Water powered backup sump pumps are available. Mine has saved my basement a few times when the power has failed (my water bill was huge, but it was better than cleaning up the mess).

My basement has an interior perimeter drain that runs into the sump pump crock. The sump pump runs a lot when it rains, but the basement stays dry as long as yhe pumps are working.
posted by H21 at 8:39 PM on August 6, 2015

FWIW a lot of these perimeter drains that sit on top of the floor work by keeping water from accumulating inside of hollow concrete block walls. Small holes are drilled through the inner wall of the block, into the cavity, at the base of the wall, and then covered with the drain channels that route the water to a sump. This isn't possible with a fieldstone foundation because the wall isn't hollow. Catching droplets after they've already come into the basement and run down the wall won't achieve the OP's goals.
posted by jon1270 at 2:17 AM on August 7, 2015

I think you're right about not waterproofing the outside of fieldstone. That said, exterior waterproofing with a dimpled menbrane should include weeping tile at the footing, which in modern construction would be below the inside floor. We had it done on our century home and it's worked well (KOW) but our's is concrete, so it doesn't sound like an option fir you.

I think you're on track to the best real world solution, which is an interior french drain to a proper sump; break up the perimeter concrete about 3' from the wall, see if the foundation goes any lower that the floor. You want to have some 6" corrugated tubing (the type coverd by a nylon sock) run it to a proper sump as described by jon1270, pour gravel over it and skim with concrete. If you can keep the bulk of the water in the sump, rather than distributed under the floor, it's going to make a huge difference in humidity levels. The walls I wouldn't worry about. Exterior dimpled membrane is the only way to keep them from flaking.

If the corrugated pipe is below the foundation wall, it sould be set in far enough away to have to allow a 30 degree slope. Also, make sure the pipe gently and evenly slopes towards the sump. I'd put the sump towards the uphill side of the basement.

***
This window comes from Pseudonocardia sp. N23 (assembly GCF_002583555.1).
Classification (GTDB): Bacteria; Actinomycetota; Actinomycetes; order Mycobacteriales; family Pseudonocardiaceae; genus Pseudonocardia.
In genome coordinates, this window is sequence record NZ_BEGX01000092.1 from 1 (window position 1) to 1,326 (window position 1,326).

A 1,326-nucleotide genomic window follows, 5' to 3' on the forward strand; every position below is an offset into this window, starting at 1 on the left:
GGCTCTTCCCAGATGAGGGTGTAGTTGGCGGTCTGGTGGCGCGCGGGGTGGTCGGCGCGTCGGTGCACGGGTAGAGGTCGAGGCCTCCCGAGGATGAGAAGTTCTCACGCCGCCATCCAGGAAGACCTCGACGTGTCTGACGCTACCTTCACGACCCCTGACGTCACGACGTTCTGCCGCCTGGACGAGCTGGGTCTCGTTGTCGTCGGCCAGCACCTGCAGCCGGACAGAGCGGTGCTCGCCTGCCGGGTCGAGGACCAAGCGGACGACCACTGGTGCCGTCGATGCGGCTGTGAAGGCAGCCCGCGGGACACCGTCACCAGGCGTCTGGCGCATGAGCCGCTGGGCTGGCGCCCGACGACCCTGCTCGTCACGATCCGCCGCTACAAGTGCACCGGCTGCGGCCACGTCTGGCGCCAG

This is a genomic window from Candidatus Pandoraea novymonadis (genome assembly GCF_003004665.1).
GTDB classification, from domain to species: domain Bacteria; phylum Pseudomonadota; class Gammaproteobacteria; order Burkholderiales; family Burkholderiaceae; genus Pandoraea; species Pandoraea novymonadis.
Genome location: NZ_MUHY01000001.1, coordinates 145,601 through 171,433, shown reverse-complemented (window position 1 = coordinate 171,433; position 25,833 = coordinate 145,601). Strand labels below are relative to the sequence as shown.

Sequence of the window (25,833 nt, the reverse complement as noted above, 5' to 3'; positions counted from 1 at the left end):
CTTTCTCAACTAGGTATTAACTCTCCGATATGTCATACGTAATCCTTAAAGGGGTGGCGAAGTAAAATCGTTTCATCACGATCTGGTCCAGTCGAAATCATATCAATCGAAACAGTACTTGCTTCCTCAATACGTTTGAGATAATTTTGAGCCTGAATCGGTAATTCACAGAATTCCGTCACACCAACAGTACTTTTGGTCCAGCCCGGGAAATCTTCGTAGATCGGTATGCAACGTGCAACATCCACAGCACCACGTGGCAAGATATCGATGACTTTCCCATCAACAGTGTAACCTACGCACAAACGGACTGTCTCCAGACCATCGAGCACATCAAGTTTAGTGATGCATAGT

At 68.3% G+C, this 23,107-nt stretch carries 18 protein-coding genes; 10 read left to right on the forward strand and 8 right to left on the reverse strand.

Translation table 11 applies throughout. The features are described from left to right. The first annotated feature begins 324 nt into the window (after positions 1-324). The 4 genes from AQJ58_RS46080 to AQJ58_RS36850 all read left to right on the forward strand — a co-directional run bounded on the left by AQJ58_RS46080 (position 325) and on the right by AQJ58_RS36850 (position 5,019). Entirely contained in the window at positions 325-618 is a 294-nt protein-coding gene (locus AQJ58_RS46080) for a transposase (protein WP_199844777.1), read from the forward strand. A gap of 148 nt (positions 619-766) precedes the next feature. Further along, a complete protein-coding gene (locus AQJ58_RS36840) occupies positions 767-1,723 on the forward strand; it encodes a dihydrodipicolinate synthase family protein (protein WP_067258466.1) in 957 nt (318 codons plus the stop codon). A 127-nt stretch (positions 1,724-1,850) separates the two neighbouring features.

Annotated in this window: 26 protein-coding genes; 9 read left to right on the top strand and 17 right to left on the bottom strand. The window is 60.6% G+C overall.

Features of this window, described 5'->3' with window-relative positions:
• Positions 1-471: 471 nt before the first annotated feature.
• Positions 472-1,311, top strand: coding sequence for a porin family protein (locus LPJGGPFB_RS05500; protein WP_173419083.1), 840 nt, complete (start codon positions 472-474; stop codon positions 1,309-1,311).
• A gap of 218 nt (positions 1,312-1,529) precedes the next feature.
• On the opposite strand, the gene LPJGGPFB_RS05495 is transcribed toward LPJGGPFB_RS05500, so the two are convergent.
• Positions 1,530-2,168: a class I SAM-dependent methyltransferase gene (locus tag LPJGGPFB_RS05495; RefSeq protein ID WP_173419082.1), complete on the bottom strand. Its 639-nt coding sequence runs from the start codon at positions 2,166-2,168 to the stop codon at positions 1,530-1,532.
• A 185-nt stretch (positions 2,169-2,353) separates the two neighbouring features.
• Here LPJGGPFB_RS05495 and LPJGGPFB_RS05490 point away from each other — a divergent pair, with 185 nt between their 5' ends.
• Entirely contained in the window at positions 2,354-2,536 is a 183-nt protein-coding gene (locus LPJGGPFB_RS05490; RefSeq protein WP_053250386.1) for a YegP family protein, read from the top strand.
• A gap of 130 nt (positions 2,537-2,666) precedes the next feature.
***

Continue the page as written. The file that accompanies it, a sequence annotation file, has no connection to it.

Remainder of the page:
posted by bonobothegreat at 5:50 AM on August 7, 2015

Hey - you're probably my neighbor!
Our old house was built in 1840 and the foundation is a mix of field stone, brick, concrete block and concrete.

If you have fieldstone, you are likely to always get water - everything you do is going to be mitigation. Our house, when we bought it, would be weeping water between the stones during/after every good storm and in the spring thaw. We made some simple changes that fixed that for 95% of the storms and the rest could be managed with a dehumidifer.

Sounds like the contractors are prescribing a French drain, which I've seen in houses in the area to varying effect.

If it really is a water table issue, then a sump pump is a good idea, but make sure that the drain is well away from the house and doesn't go into the street or every fall and winter you will be turning the street into a skating rink.

You should also check two things that are cheaper to fix and often solve the problem (and these are the things we did that worked for us):
1. Are there gutters on the house? If no, consider installing them. If yes, make sure that the down spouts are redirected well away from the foundation. (also, be prepared for ice dams on the north side of the house in the winter and clean the fall leaves out of the gutters)
2. How is the grading? You describe that it slopes down to the front. Is it properly graded away from the house? FYI, if you re-grade at this time of year, it should be perfect for fall growth of grass when it gets reseeded.
posted by plinth at 6:38 AM on August 7, 2015

Response by poster: Thank you all, again - you have given us some very good food for thought here. We're definitely going to put the sump pump into a bucket or crock asap. We're also going to look to get at least one more opinion, maybe more. Sounds like there are some more options other than what has been recommended so far.

(hi Plinth!)
posted by john_snow at 6:12 AM on August 10, 2015

If you have a high water table, the issue is that water is seeping through your basement walls and floor. The correct, modern way to fix this is to excavate the foundation, apply a layer of waterproofing, put rigid insualtion boards (to protect the membrance) and then parge the whole thing (basically underground stucco). While you have excavated you should also place about 4"-6" of gravel down to the bottom of your footings, along with a perfoated drain pipe with the bottom of the pipe level with the bottom of the footing.

The other measures that have been suggested might mitigate the issue, but if you have a high water table, you really just have to actually waterproof the basement, there's not a quick and easy way to do this, because at the end of the day concrete/flagstones are just not waterproof (not even water resistant) - water will come in through capillary action under pressure. The numbers you got from the contractors actually seem cheap to me, given the amount of work that's needed to fix this.
posted by annie o at 6:41 AM on August 10, 2015